Developmental biologists have simplified the recipe for creating induced pluripotent stem cells (iPS cells), which could potentially make the technology safer for clinical treatments. The new method makes it less likely that the cells - which offer hope as tailor-made cures for people with genetic diseases - could cause complications such as cancer.
iPS cells are traditionally made by injecting adult cells with viruses carrying genes for a range of developmental factors, which 'reprogramme' the cells and make them revert to a more primitive developmental state. However, one of these factors, called c-Myc, can cause tumours to form.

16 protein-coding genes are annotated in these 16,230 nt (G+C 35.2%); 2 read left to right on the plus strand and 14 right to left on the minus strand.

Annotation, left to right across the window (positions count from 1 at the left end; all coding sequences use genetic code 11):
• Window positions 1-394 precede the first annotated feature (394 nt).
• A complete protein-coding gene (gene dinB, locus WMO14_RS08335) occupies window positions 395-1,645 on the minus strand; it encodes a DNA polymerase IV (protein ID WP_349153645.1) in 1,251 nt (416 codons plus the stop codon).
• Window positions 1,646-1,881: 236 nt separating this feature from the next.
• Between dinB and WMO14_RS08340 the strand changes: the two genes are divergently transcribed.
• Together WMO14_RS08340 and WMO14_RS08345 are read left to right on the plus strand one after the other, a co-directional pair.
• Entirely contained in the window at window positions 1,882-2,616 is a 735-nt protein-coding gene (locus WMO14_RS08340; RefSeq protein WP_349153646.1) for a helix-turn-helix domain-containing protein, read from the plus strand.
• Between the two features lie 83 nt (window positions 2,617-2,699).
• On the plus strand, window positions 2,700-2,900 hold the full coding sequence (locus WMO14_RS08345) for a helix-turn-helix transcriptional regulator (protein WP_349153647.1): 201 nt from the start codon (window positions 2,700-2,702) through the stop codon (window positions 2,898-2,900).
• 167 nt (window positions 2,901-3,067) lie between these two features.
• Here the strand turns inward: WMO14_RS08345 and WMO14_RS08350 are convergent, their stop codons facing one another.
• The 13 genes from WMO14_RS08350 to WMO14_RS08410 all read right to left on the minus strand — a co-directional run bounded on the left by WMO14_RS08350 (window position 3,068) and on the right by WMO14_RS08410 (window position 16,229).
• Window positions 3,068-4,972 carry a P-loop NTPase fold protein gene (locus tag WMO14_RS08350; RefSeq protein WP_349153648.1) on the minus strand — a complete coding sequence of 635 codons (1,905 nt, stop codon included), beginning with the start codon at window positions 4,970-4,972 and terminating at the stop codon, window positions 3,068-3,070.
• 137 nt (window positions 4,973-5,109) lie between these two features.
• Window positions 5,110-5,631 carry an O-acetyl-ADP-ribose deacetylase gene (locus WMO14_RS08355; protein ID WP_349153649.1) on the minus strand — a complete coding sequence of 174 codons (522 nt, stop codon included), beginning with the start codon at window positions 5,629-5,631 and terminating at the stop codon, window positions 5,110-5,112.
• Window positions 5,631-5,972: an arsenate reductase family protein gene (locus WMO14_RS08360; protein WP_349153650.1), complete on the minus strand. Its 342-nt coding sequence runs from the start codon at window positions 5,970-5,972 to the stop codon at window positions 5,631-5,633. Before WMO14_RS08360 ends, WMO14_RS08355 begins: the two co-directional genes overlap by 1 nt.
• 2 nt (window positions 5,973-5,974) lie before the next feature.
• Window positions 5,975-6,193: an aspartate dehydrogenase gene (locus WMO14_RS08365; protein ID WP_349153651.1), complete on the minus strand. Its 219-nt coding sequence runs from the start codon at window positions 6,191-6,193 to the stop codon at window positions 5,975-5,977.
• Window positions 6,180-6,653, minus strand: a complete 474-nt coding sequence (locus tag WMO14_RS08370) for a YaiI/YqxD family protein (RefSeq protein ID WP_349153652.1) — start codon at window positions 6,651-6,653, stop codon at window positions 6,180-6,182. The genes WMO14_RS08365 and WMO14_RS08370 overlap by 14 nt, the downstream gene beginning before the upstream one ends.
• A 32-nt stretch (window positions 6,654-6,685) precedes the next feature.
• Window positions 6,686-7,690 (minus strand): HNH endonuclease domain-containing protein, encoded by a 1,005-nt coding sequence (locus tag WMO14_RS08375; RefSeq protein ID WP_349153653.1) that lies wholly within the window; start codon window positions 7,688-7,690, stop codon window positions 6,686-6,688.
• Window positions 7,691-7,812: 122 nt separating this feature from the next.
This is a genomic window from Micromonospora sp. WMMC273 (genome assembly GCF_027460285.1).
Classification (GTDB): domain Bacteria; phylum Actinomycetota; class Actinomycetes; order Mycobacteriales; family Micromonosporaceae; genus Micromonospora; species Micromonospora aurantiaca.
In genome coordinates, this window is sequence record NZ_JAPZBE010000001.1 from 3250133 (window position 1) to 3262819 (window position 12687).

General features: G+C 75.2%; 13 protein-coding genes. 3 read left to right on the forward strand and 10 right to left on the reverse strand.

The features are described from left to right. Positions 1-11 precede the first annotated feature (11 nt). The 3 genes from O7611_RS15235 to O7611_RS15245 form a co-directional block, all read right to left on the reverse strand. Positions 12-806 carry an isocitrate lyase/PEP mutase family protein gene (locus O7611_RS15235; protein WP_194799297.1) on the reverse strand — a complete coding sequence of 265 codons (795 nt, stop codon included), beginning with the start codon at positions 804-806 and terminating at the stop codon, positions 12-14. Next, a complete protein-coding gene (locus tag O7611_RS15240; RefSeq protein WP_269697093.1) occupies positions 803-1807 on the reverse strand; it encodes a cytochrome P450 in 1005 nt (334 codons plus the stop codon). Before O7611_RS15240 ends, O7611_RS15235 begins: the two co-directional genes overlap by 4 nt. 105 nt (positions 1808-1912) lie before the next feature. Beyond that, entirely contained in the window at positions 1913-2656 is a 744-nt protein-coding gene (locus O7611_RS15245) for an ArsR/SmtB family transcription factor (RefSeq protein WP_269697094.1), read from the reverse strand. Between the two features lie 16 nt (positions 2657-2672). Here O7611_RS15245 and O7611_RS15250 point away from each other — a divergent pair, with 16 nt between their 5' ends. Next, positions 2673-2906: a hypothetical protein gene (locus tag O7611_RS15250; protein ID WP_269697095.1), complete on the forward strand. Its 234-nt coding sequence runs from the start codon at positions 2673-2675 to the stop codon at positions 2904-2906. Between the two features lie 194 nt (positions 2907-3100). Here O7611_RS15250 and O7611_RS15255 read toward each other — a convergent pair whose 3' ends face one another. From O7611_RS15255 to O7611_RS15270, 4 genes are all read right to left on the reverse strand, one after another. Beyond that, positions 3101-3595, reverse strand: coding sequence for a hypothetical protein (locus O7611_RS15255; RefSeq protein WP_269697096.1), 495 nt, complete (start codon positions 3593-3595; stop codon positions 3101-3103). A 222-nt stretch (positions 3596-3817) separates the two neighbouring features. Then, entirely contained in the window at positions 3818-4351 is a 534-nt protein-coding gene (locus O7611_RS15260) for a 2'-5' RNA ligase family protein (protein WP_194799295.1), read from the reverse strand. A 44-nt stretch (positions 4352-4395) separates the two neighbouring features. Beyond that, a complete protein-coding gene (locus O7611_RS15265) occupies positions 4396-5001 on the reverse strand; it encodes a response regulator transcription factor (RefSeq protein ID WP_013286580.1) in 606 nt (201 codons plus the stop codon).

Online in Nature, researchers led by Hans Schöler report that a particular adult cell type in mice, called neural stem cells, can be converted to iPS cells by using just two developmental factors instead of the previous four, and without the need for c-Myc viral gene insertion. If the effect can be recreated in human cells it may pave the way for safer application of iPS cells, for research and perhaps clinical treatments.
Hans Scholer (Max Planck Institute for Molecular Biomedicine, Münster, Germany)
Abstract available online.
(C) Nature press release.
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